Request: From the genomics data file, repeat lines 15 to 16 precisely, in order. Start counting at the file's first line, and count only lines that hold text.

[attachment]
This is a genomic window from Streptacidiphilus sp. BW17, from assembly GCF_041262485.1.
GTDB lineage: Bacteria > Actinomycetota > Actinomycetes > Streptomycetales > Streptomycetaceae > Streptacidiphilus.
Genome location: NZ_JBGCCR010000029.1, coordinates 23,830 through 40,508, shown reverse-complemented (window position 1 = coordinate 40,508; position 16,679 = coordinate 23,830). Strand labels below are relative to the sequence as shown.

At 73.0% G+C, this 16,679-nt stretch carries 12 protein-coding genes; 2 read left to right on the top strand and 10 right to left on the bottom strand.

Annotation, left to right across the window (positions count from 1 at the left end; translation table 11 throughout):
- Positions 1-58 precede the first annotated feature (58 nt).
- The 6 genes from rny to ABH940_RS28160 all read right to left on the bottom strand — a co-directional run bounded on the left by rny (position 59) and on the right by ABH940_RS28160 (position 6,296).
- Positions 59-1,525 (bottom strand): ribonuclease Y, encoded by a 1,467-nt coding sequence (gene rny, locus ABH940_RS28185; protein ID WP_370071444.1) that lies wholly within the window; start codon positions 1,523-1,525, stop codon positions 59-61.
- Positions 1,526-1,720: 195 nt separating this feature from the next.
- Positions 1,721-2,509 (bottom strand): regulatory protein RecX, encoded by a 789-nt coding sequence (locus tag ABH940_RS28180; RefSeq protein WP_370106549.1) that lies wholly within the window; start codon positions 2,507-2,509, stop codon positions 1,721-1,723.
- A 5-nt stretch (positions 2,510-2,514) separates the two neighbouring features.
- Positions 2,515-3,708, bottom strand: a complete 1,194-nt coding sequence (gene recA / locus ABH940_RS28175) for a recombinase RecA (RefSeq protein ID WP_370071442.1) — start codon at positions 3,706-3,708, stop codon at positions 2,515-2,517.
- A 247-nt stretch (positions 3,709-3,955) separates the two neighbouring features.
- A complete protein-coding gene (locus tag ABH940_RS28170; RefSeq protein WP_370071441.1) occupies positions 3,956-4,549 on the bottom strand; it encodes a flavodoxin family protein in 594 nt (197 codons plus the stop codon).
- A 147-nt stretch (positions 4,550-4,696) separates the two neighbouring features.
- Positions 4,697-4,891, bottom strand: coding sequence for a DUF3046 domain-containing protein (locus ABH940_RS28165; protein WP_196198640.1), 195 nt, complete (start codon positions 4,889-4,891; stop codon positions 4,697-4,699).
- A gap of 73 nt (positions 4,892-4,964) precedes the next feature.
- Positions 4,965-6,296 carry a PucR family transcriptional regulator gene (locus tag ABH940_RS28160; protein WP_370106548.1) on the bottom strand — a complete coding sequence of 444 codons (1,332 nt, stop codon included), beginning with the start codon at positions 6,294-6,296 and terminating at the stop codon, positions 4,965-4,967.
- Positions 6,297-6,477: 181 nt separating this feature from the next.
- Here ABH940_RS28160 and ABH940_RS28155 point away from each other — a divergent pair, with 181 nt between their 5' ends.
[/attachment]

- A 147-nt stretch (positions 4,550-4,696) separates the two neighbouring features.
- Positions 4,697-4,891, bottom strand: coding sequence for a DUF3046 domain-containing protein (locus ABH940_RS28165; protein WP_196198640.1), 195 nt, complete (start codon positions 4,889-4,891; stop codon positions 4,697-4,699).